Sixteen-year-old Amy, recovering from an abusive relationship at her Aunt Mae’s country home, finds a clearing on her Aunt’s property with a mysterious, seemingly endless mist hovering on the fringe. When curiosity brings Amy into the mist, she makes an amazing discovery—on the other side of the mist lives Henry, an eighteen-year-old boy stuck in the endless summer of 1944. Henry is well mannered and a true gentleman, everything Amy’s last boyfriend was not. She and Henry are drawn to each other and a new, sweet romance blossoms, but as the two times start to collide they realize they must face what is to come, even at the cost of losing each other.
Davis tells the story from alternating POVs and tenses. Amy is told in first person, while Henry’s is in third person. It was an interesting use of POVs. I always knew whose head I was in, and I didn’t find the altering POVs disruptive. I did relate more to Henry, probably because I am drawn to 1940s and 1950s “gentleman” type characters. Amy at times was a little weak and slightly selfish, but she was dealing with the aftermath of an abusive relationship, so her actions were believable.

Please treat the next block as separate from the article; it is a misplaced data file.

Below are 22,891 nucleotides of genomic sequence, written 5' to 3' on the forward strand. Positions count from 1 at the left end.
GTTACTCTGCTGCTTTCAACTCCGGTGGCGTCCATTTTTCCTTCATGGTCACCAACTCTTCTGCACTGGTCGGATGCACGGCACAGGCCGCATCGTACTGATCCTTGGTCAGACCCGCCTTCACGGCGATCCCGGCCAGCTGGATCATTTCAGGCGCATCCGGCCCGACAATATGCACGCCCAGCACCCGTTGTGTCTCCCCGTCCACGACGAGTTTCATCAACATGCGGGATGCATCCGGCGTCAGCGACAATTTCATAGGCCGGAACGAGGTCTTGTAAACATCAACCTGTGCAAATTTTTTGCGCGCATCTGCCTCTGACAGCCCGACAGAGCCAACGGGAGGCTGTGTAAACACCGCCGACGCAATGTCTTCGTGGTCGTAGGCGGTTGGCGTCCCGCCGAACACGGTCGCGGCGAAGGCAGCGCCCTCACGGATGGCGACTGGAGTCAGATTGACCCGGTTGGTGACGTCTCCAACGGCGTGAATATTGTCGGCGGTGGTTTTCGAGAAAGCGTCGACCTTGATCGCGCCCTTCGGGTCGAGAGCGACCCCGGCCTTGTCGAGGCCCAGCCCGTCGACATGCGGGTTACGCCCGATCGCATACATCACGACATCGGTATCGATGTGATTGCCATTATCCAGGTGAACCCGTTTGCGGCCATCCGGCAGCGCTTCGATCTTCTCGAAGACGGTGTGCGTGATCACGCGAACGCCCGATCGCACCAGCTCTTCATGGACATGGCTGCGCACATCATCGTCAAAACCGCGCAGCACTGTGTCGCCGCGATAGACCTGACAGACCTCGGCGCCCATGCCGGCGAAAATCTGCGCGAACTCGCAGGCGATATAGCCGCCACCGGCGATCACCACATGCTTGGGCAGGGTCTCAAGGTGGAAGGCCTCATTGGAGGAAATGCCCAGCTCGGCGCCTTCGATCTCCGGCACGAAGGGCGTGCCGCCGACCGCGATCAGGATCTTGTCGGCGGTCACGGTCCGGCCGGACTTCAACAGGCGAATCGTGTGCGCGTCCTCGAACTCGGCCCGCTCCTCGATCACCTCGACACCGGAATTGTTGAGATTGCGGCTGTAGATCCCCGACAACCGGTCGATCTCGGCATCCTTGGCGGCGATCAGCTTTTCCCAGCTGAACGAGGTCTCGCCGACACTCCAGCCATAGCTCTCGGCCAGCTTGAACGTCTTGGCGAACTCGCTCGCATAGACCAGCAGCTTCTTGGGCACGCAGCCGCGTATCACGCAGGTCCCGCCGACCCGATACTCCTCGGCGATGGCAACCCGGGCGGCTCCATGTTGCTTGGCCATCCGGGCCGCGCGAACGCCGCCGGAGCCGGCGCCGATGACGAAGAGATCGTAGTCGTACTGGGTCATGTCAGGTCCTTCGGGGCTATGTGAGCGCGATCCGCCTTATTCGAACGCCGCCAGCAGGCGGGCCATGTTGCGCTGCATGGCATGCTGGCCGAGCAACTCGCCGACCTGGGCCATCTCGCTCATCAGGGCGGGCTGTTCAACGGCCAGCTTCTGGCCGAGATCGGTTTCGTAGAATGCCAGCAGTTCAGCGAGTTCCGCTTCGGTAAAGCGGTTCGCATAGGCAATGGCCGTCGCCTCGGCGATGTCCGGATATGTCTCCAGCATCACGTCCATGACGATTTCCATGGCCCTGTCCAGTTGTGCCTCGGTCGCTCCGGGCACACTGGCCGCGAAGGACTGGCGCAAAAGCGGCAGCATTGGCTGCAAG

I loved the contrast between Amy and Henry. Davis doesn’t hit you over the head with it, but shows us the differences in subtle ways through the actions of the two main characters. The 21st century has lost the innocence of the 40s and 50s. In today’s society, the 1940s gentleman is hard to find. Don’t get me wrong, the 1940s proper young lady is just as rare, and while I’m not advocating their return I do think society as a whole would benefit from the return of some of the values and way of life of the 1940s. And Davis managed to bring a little bit of that era back into this story.
I have to give Davis credit with how she handles the issues both Amy and Henry face. She isn’t preachy or radical, but portrays situations realistically. Another aspect I really like is the attention to detail that Davis includes in her descriptions; it really makes Henry’s world come alive. The story is well paced and the reader can relate to the characters. The Clearing is definitely worth the read.
And I’ll leave you with a quote from Aunt Mae, probably my favorite in the book:
“My dear, time is the one thing you should pay attention to. One day, you’ll find there’s never enough of it.” – pg 62.